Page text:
To increase the efficiency of cyanogen removal, efficient processing techniques are usually combined with others that are less efficient. Sun‐drying cassava roots usually retains about 25% to 33% of total cyanogens. And boiling thin pieces of cassava roots in water for 5 to 10 min prior to sun‐drying removed only 50% of cyanogenic glucoside content. However, if these pieces are further boiled in water, 50% of the remaining glucoside can be removed. Furthermore, if cassava roots are soaked before sun‐drying, cyanogen removal is greater (97.8% to 98.7%). Soaking fresh cassava roots for 3 d followed by 3 d of drying resulted in the removal of 85.9% of total cyanogens. Similarly, crushing and then sun‐drying cassava roots into flour allowed a total cyanogen removal of 96% to 99%. This last combination of processing steps is effective.. In fact, crushing cassava roots damages the plant cells and, therefore, puts linamarase directly into contact with linamarin. Then, sun‐drying reduces cyanohydrin and free cyanide to low levels.
The fermentation process can be improved. Soaking, fermenting, and then roasting cassava roots into gari or farina reduces total cyanogen content to 1.8 to 2.4% in the final product. Soaking and fermenting cassava roots for 3 d allows a reduction of total cyanogen content to 5.7%. Scientist indicated that peeling and grating cassava before fermenting, and then sun‐drying or oven‐drying with moderate heat can result in a cyanogen‐free product for any cassava variety that is used. Sun‐drying for 6 h instead of roasting for 10 min before fermenting for 2 d resulted in 22% less cyanogens.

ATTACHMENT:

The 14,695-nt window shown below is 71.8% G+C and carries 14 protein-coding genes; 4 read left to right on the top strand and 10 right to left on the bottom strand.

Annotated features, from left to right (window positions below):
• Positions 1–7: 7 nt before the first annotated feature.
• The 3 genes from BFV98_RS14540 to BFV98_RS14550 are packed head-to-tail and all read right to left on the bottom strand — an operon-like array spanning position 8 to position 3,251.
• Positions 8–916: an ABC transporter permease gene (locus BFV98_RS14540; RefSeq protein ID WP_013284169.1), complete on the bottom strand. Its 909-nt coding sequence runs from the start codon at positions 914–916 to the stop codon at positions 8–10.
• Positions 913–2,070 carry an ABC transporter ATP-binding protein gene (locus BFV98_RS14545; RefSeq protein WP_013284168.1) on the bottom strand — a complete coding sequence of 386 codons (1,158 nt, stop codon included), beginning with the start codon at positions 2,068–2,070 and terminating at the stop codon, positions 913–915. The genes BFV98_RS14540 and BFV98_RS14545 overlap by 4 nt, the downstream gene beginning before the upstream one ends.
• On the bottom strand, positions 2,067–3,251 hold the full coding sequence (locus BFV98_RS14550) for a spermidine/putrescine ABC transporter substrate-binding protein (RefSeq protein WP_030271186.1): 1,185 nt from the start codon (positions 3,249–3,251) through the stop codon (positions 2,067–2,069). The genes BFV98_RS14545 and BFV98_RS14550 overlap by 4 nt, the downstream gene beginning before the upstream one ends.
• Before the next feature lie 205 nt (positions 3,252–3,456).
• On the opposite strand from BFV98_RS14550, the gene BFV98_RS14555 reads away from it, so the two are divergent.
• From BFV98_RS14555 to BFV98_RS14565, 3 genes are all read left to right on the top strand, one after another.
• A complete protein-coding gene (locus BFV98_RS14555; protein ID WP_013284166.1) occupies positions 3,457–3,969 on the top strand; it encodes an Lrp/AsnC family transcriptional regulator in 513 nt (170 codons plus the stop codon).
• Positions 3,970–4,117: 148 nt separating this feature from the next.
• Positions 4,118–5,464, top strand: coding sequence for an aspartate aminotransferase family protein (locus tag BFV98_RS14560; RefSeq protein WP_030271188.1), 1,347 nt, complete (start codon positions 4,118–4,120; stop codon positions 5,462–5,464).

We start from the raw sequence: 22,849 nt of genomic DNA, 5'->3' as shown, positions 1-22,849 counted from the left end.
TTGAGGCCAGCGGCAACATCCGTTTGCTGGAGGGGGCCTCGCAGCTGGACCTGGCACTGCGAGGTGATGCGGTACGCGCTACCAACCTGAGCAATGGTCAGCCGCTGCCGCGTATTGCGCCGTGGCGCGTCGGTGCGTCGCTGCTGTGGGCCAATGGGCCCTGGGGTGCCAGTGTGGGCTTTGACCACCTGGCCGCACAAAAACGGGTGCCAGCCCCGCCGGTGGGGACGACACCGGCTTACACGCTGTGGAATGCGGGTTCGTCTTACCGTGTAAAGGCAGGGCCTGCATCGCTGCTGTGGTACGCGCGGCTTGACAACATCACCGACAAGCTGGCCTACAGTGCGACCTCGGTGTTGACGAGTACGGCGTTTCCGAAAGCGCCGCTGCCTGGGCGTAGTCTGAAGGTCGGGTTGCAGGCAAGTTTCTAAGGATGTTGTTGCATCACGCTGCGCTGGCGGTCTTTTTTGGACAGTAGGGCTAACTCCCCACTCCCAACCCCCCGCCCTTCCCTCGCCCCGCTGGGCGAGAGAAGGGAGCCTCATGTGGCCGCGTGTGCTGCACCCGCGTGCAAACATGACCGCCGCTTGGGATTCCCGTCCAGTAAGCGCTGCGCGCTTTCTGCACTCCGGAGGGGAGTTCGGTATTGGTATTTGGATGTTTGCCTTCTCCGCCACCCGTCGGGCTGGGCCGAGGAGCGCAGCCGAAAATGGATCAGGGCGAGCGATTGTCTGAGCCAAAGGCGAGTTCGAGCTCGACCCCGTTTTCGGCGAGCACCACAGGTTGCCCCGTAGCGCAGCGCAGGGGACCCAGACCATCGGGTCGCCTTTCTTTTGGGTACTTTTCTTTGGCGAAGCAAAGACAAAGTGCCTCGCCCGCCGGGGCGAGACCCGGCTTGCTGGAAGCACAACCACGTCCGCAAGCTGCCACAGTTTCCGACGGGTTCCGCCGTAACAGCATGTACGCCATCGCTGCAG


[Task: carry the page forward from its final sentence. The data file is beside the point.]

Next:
Another option that has been proposed is to further wet cassava flour just prior to home use. . By further wetting and drying cassava flour, cyanide content can be reduced to safe levels. This procedure would need to be explained to individual households and widely adopted to be successful in preventing the disease burden. It is noteworthy that processing steps and their sequence are important in manipulating cyanide content of the final product.
Cassava is a nutritionally strategic famine crop for developing countries. Not to mention to the leaves, its roots have up to 26 health benefits. Combination of different methodes to remove cyanide will make this one safe and good for the health. In a nutshell, pounding or crushing is the most effective for cyanogenic glucoside removal. As it ruptures cell compartments, thus allowing direct contact between linamarin and the enzyme linamarase that catalyzes the hydrolytic breakdown. Crushing and sun‐drying cassava roots made into flour removes 96% to 99% of total cyanogens, whereas soaking and sun‐drying into lafun or fufu, or soaking and fermenting and roasting into gari or farina, removes about 98% of cyanogens. Is there another way to remove the HCN in cassava roots? Which one do your local folk use? Share with the world your opinion!